Category: ml

NVidia Volta GPU vs Google TPU

A Graphics Processing Unit (GPU) allows multiple hardware processors to act in parallel on a single array of data, allowing a divide and conquer approach to large computational tasks such as video frame rendering, image recognition, and various types of mathematical analysis including convolutional neural networks (CNNs). The GPU is typically placed on a larger chip which includes CPU(s) to direct data to the GPUs. This trend is making supercomputing tasks much cheaper than before .

Tesla_v100 is a System on Chip (SoC) which contains the Volta GPU which contains TensorCores, designed specifically for accelerating deep learning, by accelerating the matrix operation D = A*B+C, each input being a 4×4 matrix.  More on Volta at . It is helpful to read the architecture of the previous Pascal P100 chip which contains the GP100 GPU, described here – .  Background on why NVidia builds chips this way (SIMD < SIMT < SMT) is here – .

Volta GV100 GPU = 6 GraphicsProcessingClusters x  7 TextureProcessingCluster/GraphicsProcessingCluster x 2 StreamingMultiprocessor/TextureProcessingCluster x (64 FP32Units +64 INT32Units + 32 FP64Units +8 TensorCoreUnits +4 TextureUnits)

The FP32 cores are referred to as CUDA cores, which means 84×64 = 5376 CUDA cores per Volta GPU. The Tesla V100 which is the first product (SoC) to use the Volta GPU uses only 80 of the 84 SMs, or 80×64=5120 cores. The frequency of the chip is 1.455Ghz. The Fused-Multiply-Add (FMA) instruction does a multiplication and addition in a single instruction (a*b+c), resulting in 2 FP operations per instruction, giving a FLOPS of 1.455*2*5120=14.9 Tera FLOPs due to the CUDA cores alone. The TensorCores do a 3d Multiply-and-Add with 7x4x4+4×4=128 FP ops/cycle, for a total of 1.455*80*8*128 = 120TFLOPS for deep learning apps.

3D matrix multiplication3d_matrix_multiply

The Volta GPU uses a 12nm manufacturing process, down from 16nm for Pascal. For comparison the Jetson TX1 claims 1TFLOPS and the TX2 twice that (or same performance with half the power of TX1). The VOLTA will be available on Azure, AWS and platforms such as Facebook.  Several applications in Amazon. MS Cognitive toolkit will use it.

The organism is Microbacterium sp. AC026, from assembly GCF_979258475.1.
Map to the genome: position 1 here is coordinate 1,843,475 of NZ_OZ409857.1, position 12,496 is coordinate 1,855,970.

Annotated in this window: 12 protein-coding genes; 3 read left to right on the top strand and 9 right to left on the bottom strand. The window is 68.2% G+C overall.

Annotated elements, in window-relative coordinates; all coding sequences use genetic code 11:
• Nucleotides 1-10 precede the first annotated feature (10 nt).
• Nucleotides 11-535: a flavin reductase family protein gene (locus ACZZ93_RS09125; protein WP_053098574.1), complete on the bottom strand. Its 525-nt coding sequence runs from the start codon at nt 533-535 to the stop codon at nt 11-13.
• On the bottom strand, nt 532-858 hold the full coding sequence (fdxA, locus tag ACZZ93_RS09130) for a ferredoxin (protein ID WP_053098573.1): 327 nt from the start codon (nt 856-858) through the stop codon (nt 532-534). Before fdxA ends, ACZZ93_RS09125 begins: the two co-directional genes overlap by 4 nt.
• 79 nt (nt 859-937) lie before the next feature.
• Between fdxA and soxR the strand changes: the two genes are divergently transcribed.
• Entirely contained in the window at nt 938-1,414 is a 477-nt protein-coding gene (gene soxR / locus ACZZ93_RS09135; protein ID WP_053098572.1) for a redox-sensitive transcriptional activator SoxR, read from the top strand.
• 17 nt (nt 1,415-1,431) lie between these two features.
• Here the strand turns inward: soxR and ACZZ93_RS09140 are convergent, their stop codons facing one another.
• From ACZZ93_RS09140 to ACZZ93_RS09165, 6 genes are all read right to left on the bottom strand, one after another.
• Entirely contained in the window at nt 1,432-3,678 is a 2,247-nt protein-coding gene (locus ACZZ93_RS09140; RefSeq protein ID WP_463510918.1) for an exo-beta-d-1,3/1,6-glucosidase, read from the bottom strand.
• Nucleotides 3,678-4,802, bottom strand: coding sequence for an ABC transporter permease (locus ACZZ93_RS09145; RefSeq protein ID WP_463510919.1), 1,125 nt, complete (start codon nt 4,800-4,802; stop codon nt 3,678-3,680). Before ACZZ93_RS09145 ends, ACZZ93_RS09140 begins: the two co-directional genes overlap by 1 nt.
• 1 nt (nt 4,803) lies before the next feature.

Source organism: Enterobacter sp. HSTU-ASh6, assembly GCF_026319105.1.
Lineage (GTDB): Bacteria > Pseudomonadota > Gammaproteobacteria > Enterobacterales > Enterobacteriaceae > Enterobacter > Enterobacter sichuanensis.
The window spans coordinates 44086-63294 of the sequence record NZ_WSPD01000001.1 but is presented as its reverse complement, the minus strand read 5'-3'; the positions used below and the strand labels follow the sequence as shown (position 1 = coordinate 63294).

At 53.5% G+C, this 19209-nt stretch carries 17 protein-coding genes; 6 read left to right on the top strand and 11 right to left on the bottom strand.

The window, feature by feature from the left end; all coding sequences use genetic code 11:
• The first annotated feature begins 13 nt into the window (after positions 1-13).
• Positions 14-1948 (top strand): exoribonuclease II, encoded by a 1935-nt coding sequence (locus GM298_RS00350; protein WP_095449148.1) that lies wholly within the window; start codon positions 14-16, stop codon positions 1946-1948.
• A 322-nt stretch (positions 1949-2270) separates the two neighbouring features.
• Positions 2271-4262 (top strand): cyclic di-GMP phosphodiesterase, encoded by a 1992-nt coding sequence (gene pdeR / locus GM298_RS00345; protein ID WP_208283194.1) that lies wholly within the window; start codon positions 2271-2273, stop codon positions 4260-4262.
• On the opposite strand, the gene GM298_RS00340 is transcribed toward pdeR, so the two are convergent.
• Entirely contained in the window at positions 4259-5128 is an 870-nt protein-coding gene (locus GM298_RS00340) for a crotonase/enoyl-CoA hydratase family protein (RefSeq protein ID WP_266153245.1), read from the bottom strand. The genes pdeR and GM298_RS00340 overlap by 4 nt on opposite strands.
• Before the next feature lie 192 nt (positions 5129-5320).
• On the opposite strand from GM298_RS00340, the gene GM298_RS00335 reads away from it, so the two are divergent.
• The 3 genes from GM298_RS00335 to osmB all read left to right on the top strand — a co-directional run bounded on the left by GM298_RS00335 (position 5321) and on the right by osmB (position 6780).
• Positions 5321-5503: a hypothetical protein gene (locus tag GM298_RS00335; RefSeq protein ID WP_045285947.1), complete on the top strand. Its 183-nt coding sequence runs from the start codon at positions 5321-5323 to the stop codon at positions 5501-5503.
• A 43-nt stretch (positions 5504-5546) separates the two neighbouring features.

For comparison, the Google TPU runs at 700Mhz, and is manufactured with a 28nm process. Instead of FP operations, it uses quantization to integers and a systolic array approach to minimize the watts per matrix multiplication, and optimizes for neural network calculations instead of more general GPU operations.  The TPU uses a design based on an array of 256×256 multiply-accumulate (MAC) units, resulting in 92 Tera Integer ops/second.

Given that NVidia is targeting additional use cases such as computer vision and graphics rendering along with neural network use cases, this approach would not make sense.

Miscellaneous conference notes:

Nvidia DGX-1. “Personal Supercomputer” for $69000 was announced. This contains eight Tesla_v100 accelerators connected over NVLink.

Tesla. FHHL, Full Height, Half Length. Inferencing. Volta is ideal for inferencing, not just training. Also for data centers. Power and cooling use 40% of the datacenter.

As AI data floods the data centers, Volta can replace 500 CPUswith 33 GPUs.
Nvidia GPU cloud. Download the container of your choice. First hybrid deep learning cloud network. . Private beta extended to gtc attendees.

Containerization with GPU support. Host has the right NVidia driver. Docker from GPU cloud adapts to the host version. Single docker. Nvidiadocker tool to initialize the drivers.

Moores law comes to an end. Need AI at the edge, far from the data center. Need it to be compact and cheap.

Jetson board had a Tegra SoC chip which has 6cpus and a Pascal GPU.

AWS Device Shadows vs GE Digital Twins. Different focus. Availabaility+connectivity vs operational efficiency. Manufacturing perspective vs operational perspective. Locomotive may  be simulated when disconnected .

DeepInstinct analysed malware data using convolutional neural networks on GPUs, to better detect malware and its variations. – deep learning for time series data to detect anomalous conditions on sensors on the field such as pressure in a gas pipeline.

GANS applications to various problems – will be refined in next few years.

GeForce 960 video card. Older but popular card for gamers, used the Maxwell GPU, which is older than Pascal GPU.

Cooperative Groups in Cuda9. More on Cuda9.

Neural Network Training and Inferencing on Nvidia

Nvidia just announced the Tesla P40 and P4 cards for Neural network inferencing applications. A review is at Comparing it to the Tesla P100 released earlier this year, the P40 is targeted to inferencing applications. Whereas the P100 was targeted to more demanding training phase of neural networks. P4o comes with the TensorRT (real time) library for fast inferencing (e.g. real time detection of objects).

Some of the best solutions of hard problems in machine learning come from neural networks, whether in computer vision, voice recognition, games such as Go and other domains. Nvidia and other hardware kits are accelerating AI applications with these releases.